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HSA Investment Maximum

Lively · May 23, 2018 · 2 min read

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Investing HSA funds to save for tomorrow ensures you will have money for the high cost of healthcare in retirement. Did you know, after the age of 65, you can use your HSA funds for anything, not just qualified out-of-pocket medical expenses?

HSA guidelines allow users to invest their HSA funds and use any financial gains for qualified medical expenses today, tomorrow or anything in retirement. So what are the HSA IRS guidelines for investing?

Yearly HSA Investment Maximums

We have good news! In a complex and restrictive IRS regulatory healthcare space, there are no yearly HSA investment maximums.

Yearly HSA maximums are set by contributions, not growth. 2019 HSA contributions limits are $3,500 for individuals and $7.000 for families (This increases to $3,550 and $7,100 in 2020).

You can invest your HSA funds no tax implications (federal). You will not be taxed on those funds unless you use them for non-qualified health distributions, after the age of 65. Warning – if you use them for non-qualified health expenses before 65, you will have to pay taxes and a penalty.

Tax-Free Investments

HSAs do have one predefined investment guideline, any gain is tax-free! This means there are no short-term capital gains for any HSA growth, for investments or otherwise.

This allows HSA account holders to set aside dollars to save for the long-term. You can use an HSA just like a 401k or IRA. Is an HSA the new stealth IRA? From tax code perspective it might be but with options to save, spend, or invest your HSA, you can use it in the ways that work best for you.

HSA Investment Options

Investing your HSA dollars or spending them on qualified medical expenses, is a very complex and personal decision. There are clear benefits to both short-term HSA tax-free spending and long-term HSA savings. The good news is all of these tax benefits are regulated by HSA-eligibility and contribution limits. Once you adhere to these IRS HSA regulations, you can invest your HSA without tax restrictions.

Disclaimer: nothing in this article is intended to provide investment or tax advice. Investments carry risk. Please be sure to seek advice from a qualified investment and/or tax professional prior to making any investment decisions.

Lively

Lively

Lively is the modern HSA experience built for—and by—those seeking stability in the ever-shifting healthcare landscape. By harnessing modern innovation and deep industry expertise, Lively is committed to bridging today’s savings with tomorrow’s unknowns. Unlike traditional institutions hindered by bureaucracy, Lively’s commitment extends beyond initial set up to providing dedicated, ongoing support and education for every step. So each HSA can reach its maximum potential with minimal headache.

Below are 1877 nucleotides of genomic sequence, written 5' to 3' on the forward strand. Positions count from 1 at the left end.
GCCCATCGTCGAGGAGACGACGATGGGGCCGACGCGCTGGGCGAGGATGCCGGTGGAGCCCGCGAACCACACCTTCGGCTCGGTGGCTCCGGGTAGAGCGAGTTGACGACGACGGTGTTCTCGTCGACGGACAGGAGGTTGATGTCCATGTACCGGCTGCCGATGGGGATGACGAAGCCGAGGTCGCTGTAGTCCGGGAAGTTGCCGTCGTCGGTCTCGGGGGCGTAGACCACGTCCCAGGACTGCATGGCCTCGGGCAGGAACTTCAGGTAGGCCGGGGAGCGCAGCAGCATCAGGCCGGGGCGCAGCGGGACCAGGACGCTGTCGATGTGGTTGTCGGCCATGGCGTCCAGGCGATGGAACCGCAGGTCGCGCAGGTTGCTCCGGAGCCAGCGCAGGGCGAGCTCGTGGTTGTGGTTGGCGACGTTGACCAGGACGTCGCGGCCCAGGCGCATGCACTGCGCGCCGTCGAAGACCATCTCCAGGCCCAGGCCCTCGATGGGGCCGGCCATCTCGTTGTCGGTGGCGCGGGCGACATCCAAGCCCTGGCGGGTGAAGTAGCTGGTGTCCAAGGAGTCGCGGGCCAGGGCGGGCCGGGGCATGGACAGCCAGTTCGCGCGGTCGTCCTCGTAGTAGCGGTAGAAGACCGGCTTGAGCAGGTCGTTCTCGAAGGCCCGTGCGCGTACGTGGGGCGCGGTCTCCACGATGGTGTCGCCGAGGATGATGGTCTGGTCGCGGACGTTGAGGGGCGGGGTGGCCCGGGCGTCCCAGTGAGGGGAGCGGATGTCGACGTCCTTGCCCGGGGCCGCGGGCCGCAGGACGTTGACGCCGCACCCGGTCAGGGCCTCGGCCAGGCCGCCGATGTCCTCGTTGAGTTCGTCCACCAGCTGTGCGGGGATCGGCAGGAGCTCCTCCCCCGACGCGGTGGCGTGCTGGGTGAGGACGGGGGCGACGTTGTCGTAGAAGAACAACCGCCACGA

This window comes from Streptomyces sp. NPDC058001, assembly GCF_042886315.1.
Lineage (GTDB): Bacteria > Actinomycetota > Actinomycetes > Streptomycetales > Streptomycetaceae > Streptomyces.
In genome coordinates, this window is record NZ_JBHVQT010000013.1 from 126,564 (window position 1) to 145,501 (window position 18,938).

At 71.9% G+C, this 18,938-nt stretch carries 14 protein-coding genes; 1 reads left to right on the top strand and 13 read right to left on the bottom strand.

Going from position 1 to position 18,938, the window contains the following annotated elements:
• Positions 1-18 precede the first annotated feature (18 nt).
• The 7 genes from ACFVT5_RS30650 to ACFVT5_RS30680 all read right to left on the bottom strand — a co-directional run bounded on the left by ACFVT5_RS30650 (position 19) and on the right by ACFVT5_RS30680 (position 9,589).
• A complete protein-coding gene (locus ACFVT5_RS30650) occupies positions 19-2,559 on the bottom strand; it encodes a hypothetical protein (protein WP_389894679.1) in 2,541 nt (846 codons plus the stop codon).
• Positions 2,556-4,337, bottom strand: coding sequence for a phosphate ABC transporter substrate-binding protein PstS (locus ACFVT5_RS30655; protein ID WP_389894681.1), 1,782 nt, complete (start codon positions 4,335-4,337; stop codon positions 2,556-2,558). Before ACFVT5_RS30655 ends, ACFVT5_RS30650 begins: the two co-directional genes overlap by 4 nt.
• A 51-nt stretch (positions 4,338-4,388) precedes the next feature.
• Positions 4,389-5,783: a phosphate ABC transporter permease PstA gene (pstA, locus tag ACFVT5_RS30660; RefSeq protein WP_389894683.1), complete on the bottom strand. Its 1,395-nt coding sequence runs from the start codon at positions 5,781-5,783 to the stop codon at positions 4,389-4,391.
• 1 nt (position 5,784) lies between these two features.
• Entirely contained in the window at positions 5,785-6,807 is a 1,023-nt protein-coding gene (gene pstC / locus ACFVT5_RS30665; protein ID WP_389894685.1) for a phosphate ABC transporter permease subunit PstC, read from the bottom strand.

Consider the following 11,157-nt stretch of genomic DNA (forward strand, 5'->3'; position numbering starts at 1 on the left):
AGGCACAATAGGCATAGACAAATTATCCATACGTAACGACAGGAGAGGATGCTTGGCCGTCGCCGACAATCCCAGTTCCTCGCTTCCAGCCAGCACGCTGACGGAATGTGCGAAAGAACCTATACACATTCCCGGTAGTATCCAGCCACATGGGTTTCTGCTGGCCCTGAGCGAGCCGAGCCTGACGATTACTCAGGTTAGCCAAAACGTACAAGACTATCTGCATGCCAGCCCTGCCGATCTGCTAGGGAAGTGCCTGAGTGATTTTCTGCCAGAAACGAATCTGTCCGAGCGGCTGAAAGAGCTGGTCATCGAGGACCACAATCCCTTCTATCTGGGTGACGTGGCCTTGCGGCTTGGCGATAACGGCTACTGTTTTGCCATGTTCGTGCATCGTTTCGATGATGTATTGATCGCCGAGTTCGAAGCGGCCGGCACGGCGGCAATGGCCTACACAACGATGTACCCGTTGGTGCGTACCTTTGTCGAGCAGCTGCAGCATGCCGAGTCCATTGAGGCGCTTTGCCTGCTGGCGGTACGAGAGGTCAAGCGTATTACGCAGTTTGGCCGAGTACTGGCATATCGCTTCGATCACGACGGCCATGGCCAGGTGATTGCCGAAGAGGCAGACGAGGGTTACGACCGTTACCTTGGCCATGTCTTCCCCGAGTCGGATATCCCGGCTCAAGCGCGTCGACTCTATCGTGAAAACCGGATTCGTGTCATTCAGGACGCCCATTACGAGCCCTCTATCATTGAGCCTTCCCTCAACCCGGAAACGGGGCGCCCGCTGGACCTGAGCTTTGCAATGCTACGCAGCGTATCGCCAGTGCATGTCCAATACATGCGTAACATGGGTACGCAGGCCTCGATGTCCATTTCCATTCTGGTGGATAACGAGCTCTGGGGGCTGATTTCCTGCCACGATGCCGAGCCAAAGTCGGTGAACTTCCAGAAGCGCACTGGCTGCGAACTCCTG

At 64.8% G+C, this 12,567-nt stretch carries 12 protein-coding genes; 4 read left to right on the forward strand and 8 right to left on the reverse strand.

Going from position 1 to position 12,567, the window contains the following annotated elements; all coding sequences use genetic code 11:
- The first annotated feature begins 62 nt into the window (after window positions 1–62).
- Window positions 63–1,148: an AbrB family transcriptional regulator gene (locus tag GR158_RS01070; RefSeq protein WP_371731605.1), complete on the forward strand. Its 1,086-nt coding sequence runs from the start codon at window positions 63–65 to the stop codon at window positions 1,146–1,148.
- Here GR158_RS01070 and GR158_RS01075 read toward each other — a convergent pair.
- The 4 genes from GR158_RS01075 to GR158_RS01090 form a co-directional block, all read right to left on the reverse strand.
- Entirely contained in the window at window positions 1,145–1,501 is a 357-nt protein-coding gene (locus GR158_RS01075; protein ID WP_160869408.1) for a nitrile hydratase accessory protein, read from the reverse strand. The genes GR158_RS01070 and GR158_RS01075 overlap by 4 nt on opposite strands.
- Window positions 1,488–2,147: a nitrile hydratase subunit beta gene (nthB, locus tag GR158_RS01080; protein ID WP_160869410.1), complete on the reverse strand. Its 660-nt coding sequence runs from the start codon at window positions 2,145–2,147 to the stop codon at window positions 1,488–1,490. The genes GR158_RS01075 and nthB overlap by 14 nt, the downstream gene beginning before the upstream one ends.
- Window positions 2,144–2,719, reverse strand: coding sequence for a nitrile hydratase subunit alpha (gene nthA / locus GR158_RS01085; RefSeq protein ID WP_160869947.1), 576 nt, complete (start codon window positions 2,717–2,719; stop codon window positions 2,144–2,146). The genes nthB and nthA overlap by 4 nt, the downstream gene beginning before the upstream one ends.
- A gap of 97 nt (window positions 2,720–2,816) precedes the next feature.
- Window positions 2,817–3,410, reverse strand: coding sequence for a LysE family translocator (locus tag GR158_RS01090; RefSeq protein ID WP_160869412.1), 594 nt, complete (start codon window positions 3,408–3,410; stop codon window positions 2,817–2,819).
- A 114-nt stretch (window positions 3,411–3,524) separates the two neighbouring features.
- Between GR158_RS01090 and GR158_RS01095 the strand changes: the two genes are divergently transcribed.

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Benefits

2023 and 2024 HSA Maximum Contribution Limits

Lively · May 16, 2023 · 3 min read

On May 16, 2023 the Internal Revenue Service announced the HSA contribution limits for 2024. For 2024 HSA-eligible account holders are allowed to contribute: $4,150 for individual coverage and $8,300 for family coverage. If you are 55 years or older, you’re still eligible to contribute an extra $1,000 catch-up contribution.

comparing hsa versus fsa

Benefits

What is the Difference Between a Flexible Spending Account and a Health Savings Account?

Lauren Hargrave · February 9, 2024 · 12 min read

A Health Savings Account (HSA) and Healthcare Flexible Spending Account (FSA) provide up to 30% savings on out-of-pocket healthcare expenses. That’s good news. Except you can’t contribute to an HSA and Healthcare FSA at the same time. So what if your employer offers both benefits? How do you choose which account type is best for you? Let’s explore the advantages of each to help you decide which wins in HSA vs FSA.

Benefits of HSA employer matching

Health Savings Accounts

Ways Health Savings Account Matching Benefits Employers

Lauren Hargrave · October 13, 2023 · 7 min read

Employers need employees to adopt and engage with their benefits and one way to encourage employees to adopt and contribute to (i.e. engage with) an HSA, is for employers to match employees’ contributions.

Disclaimer: the content presented in this article are for informational purposes only, and is not, and must not be considered tax, investment, legal, accounting or financial planning advice, nor a recommendation as to a specific course of action. Investors should consult all available information, including fund prospectuses, and consult with appropriate tax, investment, accounting, legal, and accounting professionals, as appropriate, before making any investment or utilizing any financial planning strategy.

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